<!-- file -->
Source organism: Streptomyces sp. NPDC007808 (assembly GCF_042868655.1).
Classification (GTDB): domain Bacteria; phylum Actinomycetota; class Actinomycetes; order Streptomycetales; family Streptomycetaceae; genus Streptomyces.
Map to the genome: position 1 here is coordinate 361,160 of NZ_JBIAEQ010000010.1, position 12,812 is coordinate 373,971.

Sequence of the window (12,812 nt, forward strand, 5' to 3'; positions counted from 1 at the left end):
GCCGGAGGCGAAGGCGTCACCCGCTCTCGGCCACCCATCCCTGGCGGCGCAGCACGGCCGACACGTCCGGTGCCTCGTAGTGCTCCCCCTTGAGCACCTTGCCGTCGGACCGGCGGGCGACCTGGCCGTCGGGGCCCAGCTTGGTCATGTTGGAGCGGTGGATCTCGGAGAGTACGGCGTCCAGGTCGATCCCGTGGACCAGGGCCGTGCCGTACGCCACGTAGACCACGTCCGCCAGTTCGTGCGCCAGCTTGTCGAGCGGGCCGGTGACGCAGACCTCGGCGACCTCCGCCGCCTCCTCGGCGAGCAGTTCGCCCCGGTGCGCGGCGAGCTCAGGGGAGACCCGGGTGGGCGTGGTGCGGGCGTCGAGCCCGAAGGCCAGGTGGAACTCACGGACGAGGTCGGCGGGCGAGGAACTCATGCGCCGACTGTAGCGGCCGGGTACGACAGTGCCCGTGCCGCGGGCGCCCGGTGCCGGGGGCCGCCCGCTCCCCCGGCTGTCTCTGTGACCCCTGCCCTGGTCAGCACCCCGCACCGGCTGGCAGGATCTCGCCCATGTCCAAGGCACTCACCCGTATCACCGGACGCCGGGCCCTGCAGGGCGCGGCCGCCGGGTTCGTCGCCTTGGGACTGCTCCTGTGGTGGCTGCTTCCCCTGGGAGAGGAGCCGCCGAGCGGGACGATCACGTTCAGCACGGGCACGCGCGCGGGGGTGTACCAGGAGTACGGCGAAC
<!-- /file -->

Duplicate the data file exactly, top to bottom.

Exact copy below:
Source organism: Streptomyces sp. NPDC007808 (assembly GCF_042868655.1).
Classification (GTDB): domain Bacteria; phylum Actinomycetota; class Actinomycetes; order Streptomycetales; family Streptomycetaceae; genus Streptomyces.
Map to the genome: position 1 here is coordinate 361,160 of NZ_JBIAEQ010000010.1, position 12,812 is coordinate 373,971.

Sequence of the window (12,812 nt, forward strand, 5' to 3'; positions counted from 1 at the left end):
GCCGGAGGCGAAGGCGTCACCCGCTCTCGGCCACCCATCCCTGGCGGCGCAGCACGGCCGACACGTCCGGTGCCTCGTAGTGCTCCCCCTTGAGCACCTTGCCGTCGGACCGGCGGGCGACCTGGCCGTCGGGGCCCAGCTTGGTCATGTTGGAGCGGTGGATCTCGGAGAGTACGGCGTCCAGGTCGATCCCGTGGACCAGGGCCGTGCCGTACGCCACGTAGACCACGTCCGCCAGTTCGTGCGCCAGCTTGTCGAGCGGGCCGGTGACGCAGACCTCGGCGACCTCCGCCGCCTCCTCGGCGAGCAGTTCGCCCCGGTGCGCGGCGAGCTCAGGGGAGACCCGGGTGGGCGTGGTGCGGGCGTCGAGCCCGAAGGCCAGGTGGAACTCACGGACGAGGTCGGCGGGCGAGGAACTCATGCGCCGACTGTAGCGGCCGGGTACGACAGTGCCCGTGCCGCGGGCGCCCGGTGCCGGGGGCCGCCCGCTCCCCCGGCTGTCTCTGTGACCCCTGCCCTGGTCAGCACCCCGCACCGGCTGGCAGGATCTCGCCCATGTCCAAGGCACTCACCCGTATCACCGGACGCCGGGCCCTGCAGGGCGCGGCCGCCGGGTTCGTCGCCTTGGGACTGCTCCTGTGGTGGCTGCTTCCCCTGGGAGAGGAGCCGCCGAGCGGGACGATCACGTTCAGCACGGGCACGCGCGCGGGGGTGTACCAGGAGTACGGCGAAC